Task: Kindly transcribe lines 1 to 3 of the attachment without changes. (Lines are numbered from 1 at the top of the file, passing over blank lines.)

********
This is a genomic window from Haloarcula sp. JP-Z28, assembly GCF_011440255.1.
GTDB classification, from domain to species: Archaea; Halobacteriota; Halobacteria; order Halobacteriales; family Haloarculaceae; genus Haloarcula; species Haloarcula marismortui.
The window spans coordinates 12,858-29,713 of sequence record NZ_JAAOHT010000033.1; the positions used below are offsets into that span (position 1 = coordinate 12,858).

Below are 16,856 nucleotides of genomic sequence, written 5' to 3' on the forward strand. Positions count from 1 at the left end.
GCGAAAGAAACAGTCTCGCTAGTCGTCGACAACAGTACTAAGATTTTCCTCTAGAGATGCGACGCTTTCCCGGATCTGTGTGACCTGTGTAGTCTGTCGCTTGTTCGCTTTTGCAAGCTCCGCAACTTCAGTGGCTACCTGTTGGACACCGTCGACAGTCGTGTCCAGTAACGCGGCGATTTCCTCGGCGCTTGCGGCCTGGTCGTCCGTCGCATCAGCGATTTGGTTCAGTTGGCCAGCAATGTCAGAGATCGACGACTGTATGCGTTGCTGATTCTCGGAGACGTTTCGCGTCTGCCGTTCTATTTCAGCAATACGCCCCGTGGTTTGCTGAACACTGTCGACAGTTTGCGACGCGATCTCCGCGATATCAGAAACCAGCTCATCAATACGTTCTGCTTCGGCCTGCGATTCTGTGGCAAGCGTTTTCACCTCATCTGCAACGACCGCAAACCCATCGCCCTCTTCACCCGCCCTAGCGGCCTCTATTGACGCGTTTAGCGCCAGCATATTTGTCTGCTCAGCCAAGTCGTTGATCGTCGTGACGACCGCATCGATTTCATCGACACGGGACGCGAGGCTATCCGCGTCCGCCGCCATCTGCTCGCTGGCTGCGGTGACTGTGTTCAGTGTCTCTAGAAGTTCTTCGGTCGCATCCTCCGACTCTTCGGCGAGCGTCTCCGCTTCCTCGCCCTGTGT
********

This is a genomic window from Haloarcula sp. JP-Z28, assembly GCF_011440255.1.
GTDB classification, from domain to species: Archaea; Halobacteriota; Halobacteria; order Halobacteriales; family Haloarculaceae; genus Haloarcula; species Haloarcula marismortui.
The window spans coordinates 12,858-29,713 of sequence record NZ_JAAOHT010000033.1; the positions used below are offsets into that span (position 1 = coordinate 12,858).